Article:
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The Oscars in Detail

Even as last night’s Governor’s Ball was winding down Ben Affleck was still off in a corner of the room celebrating his Argo’s most unlikely best picture victory in becoming only the second film in 80 years to win the top prize without even a nomination for its director. Affleck’s roller coaster ride has been remarkable this season and as he told me earlier this weekend, and tonight after the best pic triumph, it has been filled with hills and valleys, but it all came together at the Dolby Theatre when first lady Michelle Obama (from the White House) opened the envelope and announced his film as the winner.

When he was left off the list of directing nominees on January 10th he said he was really depressed, but that same night he won the Critics Choice movie award as director and best picture, then the Golden Globe three days later, the PGA, SAG, DGA, WGA and BAFTA honors to name a few. Suddenly Argo was the one to beat. Affleck’s emotional acceptance was heartfelt and perfectly described the personal journey of this actor turned first-rate director. And his acknowledgement of Steven Spielberg from the stage was a nice touch. He won, with Matt Damon, for best original screenplay in 1997 for Good Will Hunting but this was different as Affleck told me, and he was going to savor this moment as long as he could before moving on into the night. It was the same for Argo’s winning screenwriter, Chris Terrio, who also was hanging late at the Govs Ball even though he had to catch a flight back to his New York home where he is currently writing a new script based on the Greengrass story.  As he was just  exiting the ball at the Hollywood and Highland Grand Ballroom he told me someone gave him advice that he should just try to enjoy this moment first. He seemed to have a hard time soaking it in but he was going to give it at least this one night before getting back to work.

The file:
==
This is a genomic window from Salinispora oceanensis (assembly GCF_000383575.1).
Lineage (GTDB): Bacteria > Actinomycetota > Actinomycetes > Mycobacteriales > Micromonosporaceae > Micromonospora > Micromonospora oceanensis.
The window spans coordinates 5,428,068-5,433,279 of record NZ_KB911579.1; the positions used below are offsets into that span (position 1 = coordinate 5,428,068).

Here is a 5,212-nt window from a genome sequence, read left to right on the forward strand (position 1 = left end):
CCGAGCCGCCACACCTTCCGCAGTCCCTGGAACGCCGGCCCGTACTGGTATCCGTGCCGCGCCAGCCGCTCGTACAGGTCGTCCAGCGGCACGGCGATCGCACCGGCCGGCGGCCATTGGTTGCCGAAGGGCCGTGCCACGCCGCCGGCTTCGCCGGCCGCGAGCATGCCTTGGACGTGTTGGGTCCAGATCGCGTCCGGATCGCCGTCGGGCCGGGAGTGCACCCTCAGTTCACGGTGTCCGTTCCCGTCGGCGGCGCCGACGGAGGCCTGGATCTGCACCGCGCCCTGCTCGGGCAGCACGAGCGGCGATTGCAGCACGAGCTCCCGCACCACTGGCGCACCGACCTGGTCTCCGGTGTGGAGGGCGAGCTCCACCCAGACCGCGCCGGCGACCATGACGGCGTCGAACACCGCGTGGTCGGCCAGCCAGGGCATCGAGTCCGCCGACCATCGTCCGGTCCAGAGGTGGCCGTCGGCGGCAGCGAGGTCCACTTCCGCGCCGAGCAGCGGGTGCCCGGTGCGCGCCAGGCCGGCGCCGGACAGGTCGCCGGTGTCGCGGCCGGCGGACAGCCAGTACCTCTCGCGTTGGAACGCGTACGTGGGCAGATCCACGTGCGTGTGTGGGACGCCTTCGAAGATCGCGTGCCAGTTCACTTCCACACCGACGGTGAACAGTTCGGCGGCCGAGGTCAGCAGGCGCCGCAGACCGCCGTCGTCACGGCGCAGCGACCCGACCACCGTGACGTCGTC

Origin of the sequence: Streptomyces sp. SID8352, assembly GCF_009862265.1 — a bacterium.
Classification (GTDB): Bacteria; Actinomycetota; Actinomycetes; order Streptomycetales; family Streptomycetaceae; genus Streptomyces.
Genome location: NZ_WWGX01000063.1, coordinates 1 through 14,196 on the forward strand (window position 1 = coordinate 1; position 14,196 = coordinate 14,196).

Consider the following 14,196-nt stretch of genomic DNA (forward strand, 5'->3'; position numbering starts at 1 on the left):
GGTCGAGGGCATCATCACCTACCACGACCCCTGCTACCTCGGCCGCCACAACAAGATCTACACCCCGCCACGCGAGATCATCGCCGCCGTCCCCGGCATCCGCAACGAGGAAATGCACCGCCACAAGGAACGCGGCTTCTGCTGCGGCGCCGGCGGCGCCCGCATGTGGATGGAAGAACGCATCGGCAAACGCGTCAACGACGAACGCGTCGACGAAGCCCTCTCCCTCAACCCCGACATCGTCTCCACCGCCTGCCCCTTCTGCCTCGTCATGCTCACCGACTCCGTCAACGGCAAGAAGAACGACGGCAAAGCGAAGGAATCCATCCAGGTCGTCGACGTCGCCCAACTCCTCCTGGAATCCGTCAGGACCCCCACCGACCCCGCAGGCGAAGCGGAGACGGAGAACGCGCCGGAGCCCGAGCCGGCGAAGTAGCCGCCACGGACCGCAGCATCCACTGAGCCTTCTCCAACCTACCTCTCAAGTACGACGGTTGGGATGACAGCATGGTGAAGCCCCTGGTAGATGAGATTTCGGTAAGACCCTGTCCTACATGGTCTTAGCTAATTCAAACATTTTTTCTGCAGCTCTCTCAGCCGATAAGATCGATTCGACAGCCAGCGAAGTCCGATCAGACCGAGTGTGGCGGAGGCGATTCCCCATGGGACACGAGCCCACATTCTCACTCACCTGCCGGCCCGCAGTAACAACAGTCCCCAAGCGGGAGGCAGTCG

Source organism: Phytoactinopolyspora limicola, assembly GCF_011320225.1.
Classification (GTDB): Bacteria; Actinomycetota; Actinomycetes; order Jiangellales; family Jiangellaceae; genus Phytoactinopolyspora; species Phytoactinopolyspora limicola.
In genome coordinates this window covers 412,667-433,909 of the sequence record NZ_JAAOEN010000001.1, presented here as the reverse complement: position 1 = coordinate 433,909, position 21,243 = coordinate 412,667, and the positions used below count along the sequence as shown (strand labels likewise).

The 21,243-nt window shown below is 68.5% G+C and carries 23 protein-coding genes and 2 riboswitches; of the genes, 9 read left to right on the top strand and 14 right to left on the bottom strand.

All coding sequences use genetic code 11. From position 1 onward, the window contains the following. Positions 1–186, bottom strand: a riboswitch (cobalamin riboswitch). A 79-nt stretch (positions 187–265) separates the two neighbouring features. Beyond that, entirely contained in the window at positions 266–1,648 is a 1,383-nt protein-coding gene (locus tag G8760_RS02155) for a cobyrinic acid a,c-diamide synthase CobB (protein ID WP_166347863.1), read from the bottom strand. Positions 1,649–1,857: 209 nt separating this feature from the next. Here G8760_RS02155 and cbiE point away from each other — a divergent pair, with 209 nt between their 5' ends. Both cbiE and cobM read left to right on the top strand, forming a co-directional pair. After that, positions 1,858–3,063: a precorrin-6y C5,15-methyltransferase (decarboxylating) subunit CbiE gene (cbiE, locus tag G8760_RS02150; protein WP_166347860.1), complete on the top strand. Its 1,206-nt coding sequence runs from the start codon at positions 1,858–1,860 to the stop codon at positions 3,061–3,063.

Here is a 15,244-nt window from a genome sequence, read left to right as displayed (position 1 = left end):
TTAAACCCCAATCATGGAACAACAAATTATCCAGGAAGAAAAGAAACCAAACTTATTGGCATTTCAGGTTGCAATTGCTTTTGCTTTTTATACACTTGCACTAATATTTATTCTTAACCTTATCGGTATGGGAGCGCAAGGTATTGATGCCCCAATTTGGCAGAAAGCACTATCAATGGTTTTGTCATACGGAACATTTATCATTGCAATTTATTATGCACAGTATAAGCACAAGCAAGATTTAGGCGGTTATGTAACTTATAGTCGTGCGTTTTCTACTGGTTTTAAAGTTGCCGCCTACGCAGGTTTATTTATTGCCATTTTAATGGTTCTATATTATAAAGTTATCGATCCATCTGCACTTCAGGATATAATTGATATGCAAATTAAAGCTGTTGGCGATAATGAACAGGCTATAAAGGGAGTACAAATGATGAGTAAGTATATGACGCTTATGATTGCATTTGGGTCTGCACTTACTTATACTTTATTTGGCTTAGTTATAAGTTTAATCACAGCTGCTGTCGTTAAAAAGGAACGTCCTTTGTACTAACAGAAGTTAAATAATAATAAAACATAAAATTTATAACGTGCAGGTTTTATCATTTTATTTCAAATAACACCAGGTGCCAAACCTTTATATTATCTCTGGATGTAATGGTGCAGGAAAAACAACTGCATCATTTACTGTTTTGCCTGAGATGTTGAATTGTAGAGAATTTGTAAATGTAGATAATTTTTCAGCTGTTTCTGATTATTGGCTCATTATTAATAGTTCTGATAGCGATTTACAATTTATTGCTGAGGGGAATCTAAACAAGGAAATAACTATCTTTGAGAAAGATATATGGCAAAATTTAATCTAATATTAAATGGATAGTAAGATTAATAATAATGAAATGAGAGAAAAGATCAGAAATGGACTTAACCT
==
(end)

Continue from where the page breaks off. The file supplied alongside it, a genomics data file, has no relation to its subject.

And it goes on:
Argo, after virtually a clean sweep of awards season since the directing snub (which in retrospect could not have hurt), won a respectable three Oscars (also for editing and adapted screenplay) tying Les Miserables for that number of Oscars, but the big winner of the night (if you can call it that) was 20th’s risky box-office success, LIfe Of Pi, which nabbed four statuettes including a biggie, best director for Ang Lee. Had Affleck been nominated he likely would have won since best picture and director usually go hand in hand, but for whatever reason in a year with an embarrassment of riches it somehow seems totally appropriate that there was a split and Lee was given this award. If anything Life Of Pi was a directorial achievement like no other and this Oscar was acknowledgement of that. In fact right after Affleck was snubbed I predicted Lee would take it, and in the last couple of weeks it was apparent a tide was building for him among Academy voters. It became one of the easiest calls of the night despite the fact that many pundits were calling it for Lincoln’s Steven Spielberg.  At the Govs Ball Lee , who has won two previous Oscars (for best foreign language film for Crouching Tiger, Hidden Dragon  and director for Brokeback Mountain), told me this one means as much or probably more because of the extreme challenges Pi provided. He was clearly thrilled with it and I told him he becomes the first director since George Stevens in the 50′s with A Place In The Sun (1951) and Giant (1956) to win two best director Oscars for two films that did not win best picture, a rare occurrence.

But there were no sweeps. The Academy seemed smartly determined to spread the wealth this year and spread  they did with at least one Oscar going to eight of nine best picture nominees (only Beasts Of The Southern Wild was blanked). To me that statistic just reinforces what a great year it was for film. “The Academy did what I hoped they would do and really voted for what they thought was simply the best individual achievement in each category. They really did their homework this year,” Academy President Hawk Koch told me at the Ball.  He also seemed really proud about pulling off the Obama coup and gave me a detailed account of how (with the help of Harvey Weinstein) they were able to do it.  If the Globes got a former president to present in Bill Clinton, the Oscars staged a history-making move with having the First Lady rip open the envelope to announce best picture. Koch also told me he thought the Oscar show itself was the “best one ever” although I found others in the room, including one very prominent board member, who might not quite share that level of enthusiasm…

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